Beijing, a city of over 21 million people, covering an area over 600 square miles, making it the world’s third largest city. It was the Labor Holiday, so things were very laid back with everyone off work. Kids were playing in the streets, using construction equipment as teeter-totters. We had gotten a taste of some of the finer things the city had to offer, and we were very excited to explore more of the city. The subway system here is phenomenal, making it great to get anywhere you needed to go, quickly.
It was time to visit Tiananmen Square. It’s at the front of the Forbidden city, and a spot where many famous events happened in China’s history. It is also its most controversial spot, being the location of the massacre that had unarmed students facing off against tanks in 1989. Nothing like staring down a barrel of a Chinese Type 59 Battle Tank with just a rock, or worse yet, a petition in hand. The students were protesting in hopes of gaining more democracy. These moments are burned into my brain when I was in High School, making China’s government one of the worst ones in my mind back then. Of course back then, I also thought everyone rode bikes around because all those films I saw as a youth. It made china out to be a very poor and backward country; with millions of people in bicycle traffic jams. Similar actually to what we saw with scooters in Vietnam around Christmas, but with bikes. Anyway, it’s nothing like that now. It’s just cars, cars, and more cars.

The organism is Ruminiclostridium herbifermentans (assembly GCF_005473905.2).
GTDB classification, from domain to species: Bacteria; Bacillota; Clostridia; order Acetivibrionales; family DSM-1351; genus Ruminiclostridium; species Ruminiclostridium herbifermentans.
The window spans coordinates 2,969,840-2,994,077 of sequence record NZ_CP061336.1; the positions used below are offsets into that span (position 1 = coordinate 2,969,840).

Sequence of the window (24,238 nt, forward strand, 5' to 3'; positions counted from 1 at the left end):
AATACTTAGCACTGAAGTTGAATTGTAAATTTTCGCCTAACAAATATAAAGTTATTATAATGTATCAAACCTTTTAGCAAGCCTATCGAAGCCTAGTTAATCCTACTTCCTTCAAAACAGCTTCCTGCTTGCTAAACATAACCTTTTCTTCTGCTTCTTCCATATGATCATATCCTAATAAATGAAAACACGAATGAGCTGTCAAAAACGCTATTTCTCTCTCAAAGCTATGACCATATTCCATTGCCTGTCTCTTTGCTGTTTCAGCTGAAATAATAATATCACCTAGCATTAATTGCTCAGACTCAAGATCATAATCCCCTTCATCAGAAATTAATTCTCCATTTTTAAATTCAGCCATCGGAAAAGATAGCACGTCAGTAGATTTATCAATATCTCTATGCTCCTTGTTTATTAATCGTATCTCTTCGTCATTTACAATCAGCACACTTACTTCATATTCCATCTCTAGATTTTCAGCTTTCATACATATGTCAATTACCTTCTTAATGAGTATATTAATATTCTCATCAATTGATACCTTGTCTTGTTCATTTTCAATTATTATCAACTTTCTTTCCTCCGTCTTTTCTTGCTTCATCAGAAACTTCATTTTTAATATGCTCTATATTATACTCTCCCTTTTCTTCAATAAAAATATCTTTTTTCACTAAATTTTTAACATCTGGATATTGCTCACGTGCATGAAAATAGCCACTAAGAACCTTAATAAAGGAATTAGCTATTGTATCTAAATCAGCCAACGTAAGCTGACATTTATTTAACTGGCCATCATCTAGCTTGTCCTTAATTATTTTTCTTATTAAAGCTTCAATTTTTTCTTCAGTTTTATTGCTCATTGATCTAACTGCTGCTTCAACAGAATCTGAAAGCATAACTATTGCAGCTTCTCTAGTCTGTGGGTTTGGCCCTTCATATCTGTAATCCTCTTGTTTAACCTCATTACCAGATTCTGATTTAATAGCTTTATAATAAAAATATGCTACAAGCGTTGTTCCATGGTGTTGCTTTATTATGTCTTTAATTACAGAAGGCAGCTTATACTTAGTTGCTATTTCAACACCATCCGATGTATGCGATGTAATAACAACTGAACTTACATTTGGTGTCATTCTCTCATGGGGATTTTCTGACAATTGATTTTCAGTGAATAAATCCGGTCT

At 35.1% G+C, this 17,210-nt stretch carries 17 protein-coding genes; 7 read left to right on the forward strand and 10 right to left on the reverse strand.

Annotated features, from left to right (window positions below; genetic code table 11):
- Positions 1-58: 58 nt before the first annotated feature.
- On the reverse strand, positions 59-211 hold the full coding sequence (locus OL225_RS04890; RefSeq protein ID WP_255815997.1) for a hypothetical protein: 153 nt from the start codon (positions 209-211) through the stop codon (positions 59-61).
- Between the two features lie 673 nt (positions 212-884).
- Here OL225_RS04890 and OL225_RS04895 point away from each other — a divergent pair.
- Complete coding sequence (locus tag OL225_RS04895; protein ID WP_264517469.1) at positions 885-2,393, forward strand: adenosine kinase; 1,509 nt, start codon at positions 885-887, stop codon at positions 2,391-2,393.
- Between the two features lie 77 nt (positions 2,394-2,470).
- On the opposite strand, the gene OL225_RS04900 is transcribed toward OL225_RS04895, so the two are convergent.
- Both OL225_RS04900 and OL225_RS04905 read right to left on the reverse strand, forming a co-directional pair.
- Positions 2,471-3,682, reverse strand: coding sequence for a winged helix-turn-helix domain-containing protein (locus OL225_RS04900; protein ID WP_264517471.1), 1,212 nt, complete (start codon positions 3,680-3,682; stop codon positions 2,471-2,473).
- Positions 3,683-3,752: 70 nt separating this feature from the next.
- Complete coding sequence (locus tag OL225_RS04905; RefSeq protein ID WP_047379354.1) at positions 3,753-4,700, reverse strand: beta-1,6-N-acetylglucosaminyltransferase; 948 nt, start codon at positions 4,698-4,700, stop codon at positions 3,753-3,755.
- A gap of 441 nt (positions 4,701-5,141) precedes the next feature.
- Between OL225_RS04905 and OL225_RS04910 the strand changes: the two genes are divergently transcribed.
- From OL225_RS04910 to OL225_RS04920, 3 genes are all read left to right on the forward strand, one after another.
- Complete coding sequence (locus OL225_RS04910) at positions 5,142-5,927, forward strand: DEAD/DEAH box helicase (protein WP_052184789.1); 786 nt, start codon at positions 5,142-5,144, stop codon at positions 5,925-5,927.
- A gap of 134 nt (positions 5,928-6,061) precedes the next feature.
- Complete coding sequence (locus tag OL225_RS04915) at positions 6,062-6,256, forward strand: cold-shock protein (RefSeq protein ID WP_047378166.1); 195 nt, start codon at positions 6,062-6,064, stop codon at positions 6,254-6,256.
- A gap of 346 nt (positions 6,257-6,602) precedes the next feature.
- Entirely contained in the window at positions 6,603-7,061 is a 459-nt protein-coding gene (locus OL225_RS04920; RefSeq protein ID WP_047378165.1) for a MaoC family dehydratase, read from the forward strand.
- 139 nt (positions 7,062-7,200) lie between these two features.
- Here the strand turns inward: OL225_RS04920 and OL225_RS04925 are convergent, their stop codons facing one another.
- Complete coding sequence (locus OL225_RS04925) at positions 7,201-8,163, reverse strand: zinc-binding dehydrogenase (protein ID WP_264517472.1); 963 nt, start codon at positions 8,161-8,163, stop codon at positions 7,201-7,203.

Tiananmen Square is the largest square in the world, and not the prettiest for sure. It has all the standard giant propaganda posters of China’s leaders, but nothing that exciting. It’s like a massive parking lot, empty. Sure there are people walking across it, but it was just so big. I can only imagine in summer it being an oven.
Across from the square though is the Forbidden City, which was where the imperials palace was during the Ming and Qing dynasty. There have been emperors staying here for the last 500 years. Back in the day, only people of royal descent, servants, and workers could go into Forbidden City. There are 980 buildings inside the city, from throne rooms to theaters.
The gatehouses are massive tiled structures, where you walk over a bridge, though huge doorways. Only the emperor can go through the main doors, but there are lesser gates for everyone else. The last Emperor in China was Puyi, and he was evicted in 1924. Of course it was a defensive structure back in the day, and you could imagine warriors with their long bows drawn and pointed at you. Now there were a few guards with their machines guns hanging by their side. Once you walk through this structure, there is a huge courtyard with a throne room across. Then there are the pleasure grounds. The whole city is now part of a museum.
It was really packed when we got here, so you were always with people. This is a must see for Beijing, a look into the imperial dynasty, before the communist system. This place was a serious world power, fighting the Mongol, Vietnam, and pretty much all its neighbors. They created paper and gunpowder among many other things. The buildings are built in the Chinese Palatial architecture. The details on all the buildings are beyond ornate, with dragons flowing in and out of lotus flowers. There are painted murals displaying the military might of the Chinese empire also. Most of the rest of Asia has copied this style of architecture in one some fashion. Anyway, it’s worth the stop.